One of the top procurement trends in 2016 is focus of building strong, collaborative relationships with key suppliers. It is an area of business more people are focusing on for numerous reasons. We’ve discussed these relationships here on the blog recently, including ways to make the shift from that of adversaries to partners, highlighting the different roles individuals can take in influencing the shift, and how suppliers and organizations can work together towards a shared vision of success.
Recently, I was invited to discuss some of the merits of building these supplier relationships as well as suggestions to get started at the Procurement Leaders webinar, Turning Supplier Relationship Management into Business Performance.
So, why focus on supplier relationships?
First and foremost, if you have a solid, strong and trustworthy relationship with your suppliers, you can deliver the best for your organization. From these strong relationships, a few things will naturally influence three areas: price, quality and performance.
Strong supplier relationships support open communication and great collaboration, providing opportunities to negotiate a better price, improve overall product quality and push for better performance. By sharing of goals and roadmaps you will provide the supplier with visibility into what is important to you and the organization. Now you can work together to drive efficiencies and automation. It’s a win-win for both groups.
But how do you get there? How do you identify some key suppliers?
This is probably the biggest question I get from the start. How, when I have thousands of suppliers, can I have a relationship with all of them? Or how do I identify the key suppliers to focus on?
Obviously, if you have thousands of suppliers, you are not going to have partnering relationships with each of them. My suggestion is to start with a basic criteria, organizing them into tiers (i.e. silver, gold and platinum), based on the number of transactions or the biggest spend with a group. Another factor to consider is those that bring significant value aside from price, for example, a group with a mission similar to yours such as sustainability, diversity, etc.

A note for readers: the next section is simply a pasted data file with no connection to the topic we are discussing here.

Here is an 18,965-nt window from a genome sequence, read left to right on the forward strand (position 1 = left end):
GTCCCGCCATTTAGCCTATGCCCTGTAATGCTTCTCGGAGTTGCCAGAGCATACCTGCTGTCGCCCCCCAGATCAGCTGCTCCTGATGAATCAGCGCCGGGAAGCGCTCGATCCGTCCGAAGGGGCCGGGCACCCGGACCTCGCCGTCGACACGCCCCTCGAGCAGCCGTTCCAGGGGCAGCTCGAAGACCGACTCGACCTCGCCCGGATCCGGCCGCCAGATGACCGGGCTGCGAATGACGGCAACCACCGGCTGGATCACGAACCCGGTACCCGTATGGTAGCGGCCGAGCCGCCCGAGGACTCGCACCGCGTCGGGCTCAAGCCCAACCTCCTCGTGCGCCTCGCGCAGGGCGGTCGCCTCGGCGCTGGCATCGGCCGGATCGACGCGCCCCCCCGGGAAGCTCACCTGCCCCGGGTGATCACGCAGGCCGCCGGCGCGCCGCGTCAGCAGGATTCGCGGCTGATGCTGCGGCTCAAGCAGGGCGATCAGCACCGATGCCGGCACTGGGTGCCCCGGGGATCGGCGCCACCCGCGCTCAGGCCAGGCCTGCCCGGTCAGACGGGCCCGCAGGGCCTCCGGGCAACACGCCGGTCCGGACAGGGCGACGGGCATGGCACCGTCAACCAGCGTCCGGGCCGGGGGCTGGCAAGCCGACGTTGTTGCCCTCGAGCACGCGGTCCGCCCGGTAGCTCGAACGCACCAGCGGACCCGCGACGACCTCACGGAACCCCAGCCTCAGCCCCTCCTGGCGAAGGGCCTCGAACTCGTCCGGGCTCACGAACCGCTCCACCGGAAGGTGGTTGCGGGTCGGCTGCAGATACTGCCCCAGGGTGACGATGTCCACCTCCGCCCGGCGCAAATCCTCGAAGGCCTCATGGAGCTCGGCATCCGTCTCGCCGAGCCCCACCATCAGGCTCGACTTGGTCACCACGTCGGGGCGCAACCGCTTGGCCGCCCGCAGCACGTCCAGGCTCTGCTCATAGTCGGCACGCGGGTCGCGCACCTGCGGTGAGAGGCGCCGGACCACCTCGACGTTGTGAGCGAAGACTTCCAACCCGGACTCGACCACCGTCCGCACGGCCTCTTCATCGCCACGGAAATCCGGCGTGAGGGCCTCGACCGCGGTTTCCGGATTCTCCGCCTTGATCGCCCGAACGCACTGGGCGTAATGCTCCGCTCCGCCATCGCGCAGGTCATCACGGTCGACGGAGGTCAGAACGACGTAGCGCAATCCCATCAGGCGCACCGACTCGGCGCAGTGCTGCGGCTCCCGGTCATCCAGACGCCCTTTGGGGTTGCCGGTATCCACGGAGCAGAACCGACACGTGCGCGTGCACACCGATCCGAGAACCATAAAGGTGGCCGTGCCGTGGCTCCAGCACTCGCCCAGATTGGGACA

Once you’ve grouped and identified them, you need to really focus on building these relationships. Here are a few key checklist items to make sure you put your best foot forwards towards effective supplier relationship management:
- Ask for supplier feedback
- Meet with suppliers face to face
- Agree on both sides’ expectations for the relationship
- Establish a cadence of regular communication
- Agree to hold each other accountable
One final item to consider when embarking on this journey: You may need to look for an individual within your organization with a different skill set than your typical contract negotiator. You are looking for someone who can build a long-term, strategic conversation based on the relationship side of things. Get started today, identifying those vendors that can be strategic partners, and start communicating and building those relationships to start realizing improvements in price, quality and performance.